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By Mary Papayya | Jan 19, 2010 | COMMENTS [ 0 ]

ONE of the five Makhumbuza High School teachers being investigated has been struck off the teacher's roll and will not be able to teach in South Africa or abroad.

The teacher, whose name has not been made public, was on a list of teachers being investigated by the South African Council for Educators.

The probe followed allegations of sexual encounters with pupils, which surfaced in April last year.

The council said charges against the other four teachers were dropped owing to a lack of evidence.

The five teachers were suspended in April last year after allegations that they slept with pupils in the school's laboratory.

About 13 pupils pressed charges of sexual harassment against the teachers and one teacher was arrested.

A departmental internal investigation had earlier found four of the teachers not guilty of sexual harassment and withdrew the charges against the fifth teacher after one pupil failed to attend the hearings.

Yesterday council spokesperson Rej Brijraj said the teacher was found guilty of gross sexual abuse.

He said in the interest of fair judicial procedures he could not confirm or deny that the blacklisted teacher was the same as the person in court.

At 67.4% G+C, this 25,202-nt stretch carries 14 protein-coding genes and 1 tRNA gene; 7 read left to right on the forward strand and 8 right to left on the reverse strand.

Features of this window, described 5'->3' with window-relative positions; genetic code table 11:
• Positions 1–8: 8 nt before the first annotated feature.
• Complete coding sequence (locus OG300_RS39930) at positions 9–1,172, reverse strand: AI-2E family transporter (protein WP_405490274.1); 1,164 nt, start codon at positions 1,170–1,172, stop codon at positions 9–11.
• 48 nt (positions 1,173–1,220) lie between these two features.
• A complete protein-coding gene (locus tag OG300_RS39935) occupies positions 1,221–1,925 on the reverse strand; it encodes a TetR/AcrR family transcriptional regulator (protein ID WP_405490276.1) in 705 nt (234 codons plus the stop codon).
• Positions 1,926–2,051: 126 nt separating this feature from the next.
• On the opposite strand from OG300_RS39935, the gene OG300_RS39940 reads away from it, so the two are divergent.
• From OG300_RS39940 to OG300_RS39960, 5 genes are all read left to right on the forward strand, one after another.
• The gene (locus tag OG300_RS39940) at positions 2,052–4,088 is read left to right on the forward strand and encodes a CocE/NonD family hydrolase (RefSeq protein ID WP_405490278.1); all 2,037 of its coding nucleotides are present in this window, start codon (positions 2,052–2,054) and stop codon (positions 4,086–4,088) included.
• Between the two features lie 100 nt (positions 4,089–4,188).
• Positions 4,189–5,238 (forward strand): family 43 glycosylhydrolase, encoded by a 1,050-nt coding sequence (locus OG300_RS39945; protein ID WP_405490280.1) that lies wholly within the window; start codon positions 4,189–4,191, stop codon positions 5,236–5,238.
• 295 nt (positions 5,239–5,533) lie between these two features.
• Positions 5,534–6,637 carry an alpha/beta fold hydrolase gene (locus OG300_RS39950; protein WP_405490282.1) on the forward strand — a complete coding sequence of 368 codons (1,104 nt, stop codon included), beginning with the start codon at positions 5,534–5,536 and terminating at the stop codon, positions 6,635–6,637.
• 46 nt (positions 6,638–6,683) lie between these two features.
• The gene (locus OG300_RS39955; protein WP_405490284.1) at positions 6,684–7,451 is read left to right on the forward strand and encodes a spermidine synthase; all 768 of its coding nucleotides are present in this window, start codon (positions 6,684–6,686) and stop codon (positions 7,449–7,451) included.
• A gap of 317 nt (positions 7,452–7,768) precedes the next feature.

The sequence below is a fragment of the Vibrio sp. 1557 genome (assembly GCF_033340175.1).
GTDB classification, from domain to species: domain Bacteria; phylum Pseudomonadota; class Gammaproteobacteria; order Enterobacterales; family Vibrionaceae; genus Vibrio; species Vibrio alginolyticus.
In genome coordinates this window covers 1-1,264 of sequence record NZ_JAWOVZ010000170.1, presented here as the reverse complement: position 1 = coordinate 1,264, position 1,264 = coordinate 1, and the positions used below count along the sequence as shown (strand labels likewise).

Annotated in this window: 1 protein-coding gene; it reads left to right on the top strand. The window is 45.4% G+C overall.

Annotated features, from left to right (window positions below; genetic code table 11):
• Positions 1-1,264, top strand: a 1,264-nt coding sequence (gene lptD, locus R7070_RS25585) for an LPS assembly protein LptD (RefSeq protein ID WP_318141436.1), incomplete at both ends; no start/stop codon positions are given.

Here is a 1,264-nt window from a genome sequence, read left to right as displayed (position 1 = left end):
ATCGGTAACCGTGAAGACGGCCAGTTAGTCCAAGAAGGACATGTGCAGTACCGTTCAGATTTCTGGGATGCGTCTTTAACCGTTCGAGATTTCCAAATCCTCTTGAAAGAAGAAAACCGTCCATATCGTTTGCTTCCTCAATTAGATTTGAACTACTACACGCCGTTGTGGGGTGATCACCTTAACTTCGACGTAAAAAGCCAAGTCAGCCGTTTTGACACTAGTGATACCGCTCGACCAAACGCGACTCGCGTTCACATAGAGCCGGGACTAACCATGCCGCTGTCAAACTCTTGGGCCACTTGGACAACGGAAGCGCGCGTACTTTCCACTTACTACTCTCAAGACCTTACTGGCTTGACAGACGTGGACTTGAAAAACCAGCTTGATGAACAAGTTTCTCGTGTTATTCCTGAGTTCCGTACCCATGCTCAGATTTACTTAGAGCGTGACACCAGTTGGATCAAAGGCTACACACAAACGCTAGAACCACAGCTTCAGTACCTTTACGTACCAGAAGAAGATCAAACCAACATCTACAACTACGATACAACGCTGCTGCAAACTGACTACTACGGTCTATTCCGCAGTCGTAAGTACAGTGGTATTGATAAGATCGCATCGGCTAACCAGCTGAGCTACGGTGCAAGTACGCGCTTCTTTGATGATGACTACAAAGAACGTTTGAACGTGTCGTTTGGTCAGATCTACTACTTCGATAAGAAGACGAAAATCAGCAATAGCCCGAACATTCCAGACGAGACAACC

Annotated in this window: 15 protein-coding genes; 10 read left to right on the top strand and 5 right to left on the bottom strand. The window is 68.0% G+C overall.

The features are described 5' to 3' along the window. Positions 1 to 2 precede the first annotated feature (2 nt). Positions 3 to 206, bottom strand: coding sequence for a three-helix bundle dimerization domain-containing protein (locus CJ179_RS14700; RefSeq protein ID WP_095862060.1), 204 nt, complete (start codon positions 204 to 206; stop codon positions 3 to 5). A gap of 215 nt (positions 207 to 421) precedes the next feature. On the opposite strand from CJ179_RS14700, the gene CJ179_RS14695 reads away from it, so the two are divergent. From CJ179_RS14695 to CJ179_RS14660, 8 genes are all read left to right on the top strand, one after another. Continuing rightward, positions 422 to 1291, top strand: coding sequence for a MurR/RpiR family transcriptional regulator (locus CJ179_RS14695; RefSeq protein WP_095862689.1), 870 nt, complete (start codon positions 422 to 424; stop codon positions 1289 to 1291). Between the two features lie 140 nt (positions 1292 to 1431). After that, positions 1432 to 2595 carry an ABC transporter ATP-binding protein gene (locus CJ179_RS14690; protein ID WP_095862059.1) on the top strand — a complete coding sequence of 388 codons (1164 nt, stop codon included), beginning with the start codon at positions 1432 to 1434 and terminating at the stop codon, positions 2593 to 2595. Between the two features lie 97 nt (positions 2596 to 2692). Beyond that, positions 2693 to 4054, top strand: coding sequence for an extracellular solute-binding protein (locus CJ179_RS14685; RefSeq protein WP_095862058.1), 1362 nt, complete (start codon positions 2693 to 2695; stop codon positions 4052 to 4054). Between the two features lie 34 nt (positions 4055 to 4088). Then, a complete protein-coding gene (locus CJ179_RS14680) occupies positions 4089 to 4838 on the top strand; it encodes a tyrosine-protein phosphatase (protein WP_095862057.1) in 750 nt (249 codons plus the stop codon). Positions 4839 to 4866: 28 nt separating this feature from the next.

He said the council's investigation had been independent of criminal cases.

"The council concluded that the teacher is a serial abuser," Brijraj said.

"He has been struck off the teachers' roll indefinitely. He may never teach in any part of the world we have a relationship with."

He said the public could also approach the authorities to ban the teacher from any profession dealing with children, even those outside teaching.

He said six girls had testified against the teacher.

"There could be more victims," Brijraj said.

"The other four teachers were found not guilty since we could not secure sufficient evidence of witnesses for a successful prosecution.

"We had no choice but to conclude a not guilty finding. But we are keeping a close eye on them and the school."

He warned that if further evidence came to light they would reopen the case.

"A number of pupils involved have left the school, with some having gone to tertiary institutions. They could not be contacted," Brijraj said.


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